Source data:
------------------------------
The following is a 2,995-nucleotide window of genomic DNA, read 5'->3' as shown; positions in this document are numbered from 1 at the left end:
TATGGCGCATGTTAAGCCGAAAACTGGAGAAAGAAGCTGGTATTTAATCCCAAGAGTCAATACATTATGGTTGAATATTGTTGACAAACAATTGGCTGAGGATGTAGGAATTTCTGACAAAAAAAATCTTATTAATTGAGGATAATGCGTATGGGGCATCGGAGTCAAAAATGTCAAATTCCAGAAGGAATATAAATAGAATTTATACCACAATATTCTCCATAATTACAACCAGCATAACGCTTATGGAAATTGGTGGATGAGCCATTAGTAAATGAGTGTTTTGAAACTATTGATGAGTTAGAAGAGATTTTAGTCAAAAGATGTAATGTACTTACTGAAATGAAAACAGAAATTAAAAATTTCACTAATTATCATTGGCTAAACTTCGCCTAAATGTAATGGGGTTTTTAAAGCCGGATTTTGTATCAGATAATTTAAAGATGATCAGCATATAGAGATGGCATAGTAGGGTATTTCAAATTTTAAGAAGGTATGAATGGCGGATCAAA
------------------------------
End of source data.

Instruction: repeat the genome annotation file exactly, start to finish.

The following is a 2,995-nucleotide window of genomic DNA, read 5'->3' as shown; positions in this document are numbered from 1 at the left end:
TATGGCGCATGTTAAGCCGAAAACTGGAGAAAGAAGCTGGTATTTAATCCCAAGAGTCAATACATTATGGTTGAATATTGTTGACAAACAATTGGCTGAGGATGTAGGAATTTCTGACAAAAAAAATCTTATTAATTGAGGATAATGCGTATGGGGCATCGGAGTCAAAAATGTCAAATTCCAGAAGGAATATAAATAGAATTTATACCACAATATTCTCCATAATTACAACCAGCATAACGCTTATGGAAATTGGTGGATGAGCCATTAGTAAATGAGTGTTTTGAAACTATTGATGAGTTAGAAGAGATTTTAGTCAAAAGATGTAATGTACTTACTGAAATGAAAACAGAAATTAAAAATTTCACTAATTATCATTGGCTAAACTTCGCCTAAATGTAATGGGGTTTTTAAAGCCGGATTTTGTATCAGATAATTTAAAGATGATCAGCATATAGAGATGGCATAGTAGGGTATTTCAAATTTTAAGAAGGTATGAATGGCGGATCAAA